Escalating early in the 19th century and into the late 1870s with the dangerous smuggling of opium, the China trade route has been an important era in trade. The development of competition between America and Britain for the growing tea trade contributed to a focus in the orient. As a result, many captains commissioned talented Chinese artists to document these vessels, both sail and steam powered, whose reputation for speed, efficiency were known to break all records.
Values of China trade works have shown very strong responses in the marine art market. Several factors contribute to this success: they combine a traditional portrait style with very romantic overtones; their demand is also due to the distinct features that the works possess. A Chinese school work can be recognized immediately by its unique style and technique: straightforward and direct, yet sophisticated in both coloration and detailing.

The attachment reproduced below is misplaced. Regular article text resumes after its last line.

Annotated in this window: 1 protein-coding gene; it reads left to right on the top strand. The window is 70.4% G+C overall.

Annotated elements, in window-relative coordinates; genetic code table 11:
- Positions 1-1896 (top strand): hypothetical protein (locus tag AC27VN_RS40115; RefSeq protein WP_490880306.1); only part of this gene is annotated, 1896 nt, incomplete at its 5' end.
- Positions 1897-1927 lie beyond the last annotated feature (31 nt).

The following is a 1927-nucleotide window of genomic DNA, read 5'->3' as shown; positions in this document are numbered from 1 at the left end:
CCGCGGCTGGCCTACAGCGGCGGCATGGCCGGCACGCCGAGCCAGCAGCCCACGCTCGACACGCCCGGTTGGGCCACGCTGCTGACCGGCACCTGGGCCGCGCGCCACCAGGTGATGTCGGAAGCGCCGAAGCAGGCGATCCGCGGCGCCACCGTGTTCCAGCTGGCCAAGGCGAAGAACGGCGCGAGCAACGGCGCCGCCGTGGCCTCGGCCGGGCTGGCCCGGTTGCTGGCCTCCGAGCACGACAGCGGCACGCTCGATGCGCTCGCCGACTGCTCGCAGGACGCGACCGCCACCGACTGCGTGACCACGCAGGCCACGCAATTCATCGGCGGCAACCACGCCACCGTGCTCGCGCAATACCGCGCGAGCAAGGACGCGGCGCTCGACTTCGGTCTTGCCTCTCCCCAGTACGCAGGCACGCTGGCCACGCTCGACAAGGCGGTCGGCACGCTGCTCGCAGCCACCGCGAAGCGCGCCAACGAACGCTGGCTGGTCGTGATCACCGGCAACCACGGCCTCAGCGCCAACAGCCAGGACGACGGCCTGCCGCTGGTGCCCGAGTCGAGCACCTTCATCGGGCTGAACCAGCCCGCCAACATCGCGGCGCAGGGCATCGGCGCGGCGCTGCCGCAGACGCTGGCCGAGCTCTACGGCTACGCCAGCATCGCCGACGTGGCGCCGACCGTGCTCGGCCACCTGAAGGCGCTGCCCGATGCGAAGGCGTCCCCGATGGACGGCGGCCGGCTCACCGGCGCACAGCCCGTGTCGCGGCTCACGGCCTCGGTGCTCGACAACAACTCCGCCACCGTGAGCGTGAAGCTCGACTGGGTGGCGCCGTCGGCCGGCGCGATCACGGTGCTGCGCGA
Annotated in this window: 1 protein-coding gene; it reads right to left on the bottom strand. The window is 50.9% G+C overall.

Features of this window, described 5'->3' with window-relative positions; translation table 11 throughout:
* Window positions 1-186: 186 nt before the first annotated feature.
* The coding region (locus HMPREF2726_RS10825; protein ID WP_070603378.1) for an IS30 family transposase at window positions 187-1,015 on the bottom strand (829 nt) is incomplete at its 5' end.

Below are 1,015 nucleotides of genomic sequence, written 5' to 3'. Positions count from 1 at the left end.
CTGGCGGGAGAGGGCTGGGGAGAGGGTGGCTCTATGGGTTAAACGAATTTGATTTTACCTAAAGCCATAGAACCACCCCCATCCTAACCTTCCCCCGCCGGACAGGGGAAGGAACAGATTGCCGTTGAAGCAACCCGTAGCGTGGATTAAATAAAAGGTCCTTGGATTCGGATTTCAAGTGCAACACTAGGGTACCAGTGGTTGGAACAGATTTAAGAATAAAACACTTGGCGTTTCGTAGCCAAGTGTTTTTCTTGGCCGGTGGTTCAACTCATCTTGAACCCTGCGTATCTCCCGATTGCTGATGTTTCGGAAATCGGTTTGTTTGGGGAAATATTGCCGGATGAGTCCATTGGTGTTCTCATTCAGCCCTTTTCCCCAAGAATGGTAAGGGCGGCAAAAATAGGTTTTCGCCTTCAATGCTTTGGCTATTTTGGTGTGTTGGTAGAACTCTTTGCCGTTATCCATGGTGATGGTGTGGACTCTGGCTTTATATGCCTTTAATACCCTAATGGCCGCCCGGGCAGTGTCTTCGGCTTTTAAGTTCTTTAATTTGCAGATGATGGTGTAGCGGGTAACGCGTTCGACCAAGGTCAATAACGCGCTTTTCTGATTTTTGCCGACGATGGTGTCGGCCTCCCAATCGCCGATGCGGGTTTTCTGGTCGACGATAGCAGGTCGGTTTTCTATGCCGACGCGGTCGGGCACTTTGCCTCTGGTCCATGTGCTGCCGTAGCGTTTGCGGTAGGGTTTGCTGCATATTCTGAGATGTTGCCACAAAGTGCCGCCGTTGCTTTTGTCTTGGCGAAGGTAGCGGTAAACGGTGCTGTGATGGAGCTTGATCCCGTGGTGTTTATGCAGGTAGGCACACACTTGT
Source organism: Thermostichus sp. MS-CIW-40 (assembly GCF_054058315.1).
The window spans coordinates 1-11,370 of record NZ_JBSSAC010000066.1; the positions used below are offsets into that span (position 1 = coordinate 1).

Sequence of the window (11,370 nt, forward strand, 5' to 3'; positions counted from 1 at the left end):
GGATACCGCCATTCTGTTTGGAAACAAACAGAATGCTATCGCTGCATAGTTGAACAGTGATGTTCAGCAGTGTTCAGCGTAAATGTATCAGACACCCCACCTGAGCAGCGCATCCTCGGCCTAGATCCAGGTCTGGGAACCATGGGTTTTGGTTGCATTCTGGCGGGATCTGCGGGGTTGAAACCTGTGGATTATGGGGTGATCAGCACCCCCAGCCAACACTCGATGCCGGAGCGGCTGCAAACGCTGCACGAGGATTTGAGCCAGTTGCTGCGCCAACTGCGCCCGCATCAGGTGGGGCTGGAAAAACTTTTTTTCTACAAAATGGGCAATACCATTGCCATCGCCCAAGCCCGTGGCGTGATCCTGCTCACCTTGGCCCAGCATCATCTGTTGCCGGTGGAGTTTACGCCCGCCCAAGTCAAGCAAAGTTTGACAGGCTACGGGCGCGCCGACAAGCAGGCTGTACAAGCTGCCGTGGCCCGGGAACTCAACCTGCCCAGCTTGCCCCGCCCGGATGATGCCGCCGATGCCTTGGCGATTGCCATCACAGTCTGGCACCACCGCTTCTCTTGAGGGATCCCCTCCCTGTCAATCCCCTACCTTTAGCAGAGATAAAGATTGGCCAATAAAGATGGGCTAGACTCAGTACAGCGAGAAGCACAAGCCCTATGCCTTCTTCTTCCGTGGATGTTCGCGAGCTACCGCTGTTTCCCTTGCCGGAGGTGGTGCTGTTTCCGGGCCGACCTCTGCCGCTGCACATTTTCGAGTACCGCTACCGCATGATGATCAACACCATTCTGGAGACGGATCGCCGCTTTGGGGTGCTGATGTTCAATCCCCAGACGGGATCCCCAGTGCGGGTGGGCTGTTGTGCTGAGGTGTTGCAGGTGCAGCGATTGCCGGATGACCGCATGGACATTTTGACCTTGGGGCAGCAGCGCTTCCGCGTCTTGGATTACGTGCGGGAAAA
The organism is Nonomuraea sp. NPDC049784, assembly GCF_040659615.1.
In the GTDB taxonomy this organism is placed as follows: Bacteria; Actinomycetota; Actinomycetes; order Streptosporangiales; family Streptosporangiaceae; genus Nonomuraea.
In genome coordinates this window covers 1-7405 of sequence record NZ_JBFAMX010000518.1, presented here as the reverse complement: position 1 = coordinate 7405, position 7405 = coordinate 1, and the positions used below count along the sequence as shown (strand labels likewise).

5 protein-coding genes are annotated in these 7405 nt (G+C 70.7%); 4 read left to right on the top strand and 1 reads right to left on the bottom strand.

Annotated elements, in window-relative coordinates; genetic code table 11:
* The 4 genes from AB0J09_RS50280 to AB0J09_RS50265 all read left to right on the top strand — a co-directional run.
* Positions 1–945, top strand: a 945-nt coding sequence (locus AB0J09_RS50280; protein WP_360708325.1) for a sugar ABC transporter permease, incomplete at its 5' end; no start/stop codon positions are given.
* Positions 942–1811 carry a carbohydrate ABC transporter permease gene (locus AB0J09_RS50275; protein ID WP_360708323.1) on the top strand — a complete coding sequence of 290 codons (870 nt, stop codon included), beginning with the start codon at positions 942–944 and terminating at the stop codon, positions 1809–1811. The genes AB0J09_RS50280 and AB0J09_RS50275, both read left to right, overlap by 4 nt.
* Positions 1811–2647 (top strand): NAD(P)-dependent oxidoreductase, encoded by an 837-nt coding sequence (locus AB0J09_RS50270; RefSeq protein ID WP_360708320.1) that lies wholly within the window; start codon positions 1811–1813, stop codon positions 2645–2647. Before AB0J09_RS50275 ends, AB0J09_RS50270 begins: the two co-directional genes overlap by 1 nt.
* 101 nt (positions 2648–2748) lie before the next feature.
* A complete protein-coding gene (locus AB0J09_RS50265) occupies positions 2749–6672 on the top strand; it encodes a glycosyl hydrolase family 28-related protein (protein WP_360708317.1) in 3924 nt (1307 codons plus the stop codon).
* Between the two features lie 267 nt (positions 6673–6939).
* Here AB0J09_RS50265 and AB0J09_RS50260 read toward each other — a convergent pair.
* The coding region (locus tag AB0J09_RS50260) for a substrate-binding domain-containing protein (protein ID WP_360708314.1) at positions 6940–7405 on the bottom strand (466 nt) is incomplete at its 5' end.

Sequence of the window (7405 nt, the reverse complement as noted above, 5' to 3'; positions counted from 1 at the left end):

The common sailors, with increasing disdain for the pomp of the British admiralty in the naming of her great ships, especially to the education-challenged, called the fine ship the “Billy Ruffian”; a name they could infinitely more or less identify with. China trade shipping era is part of an important, exciting period of western history lasting nearly two centuries and continuing through our present times.
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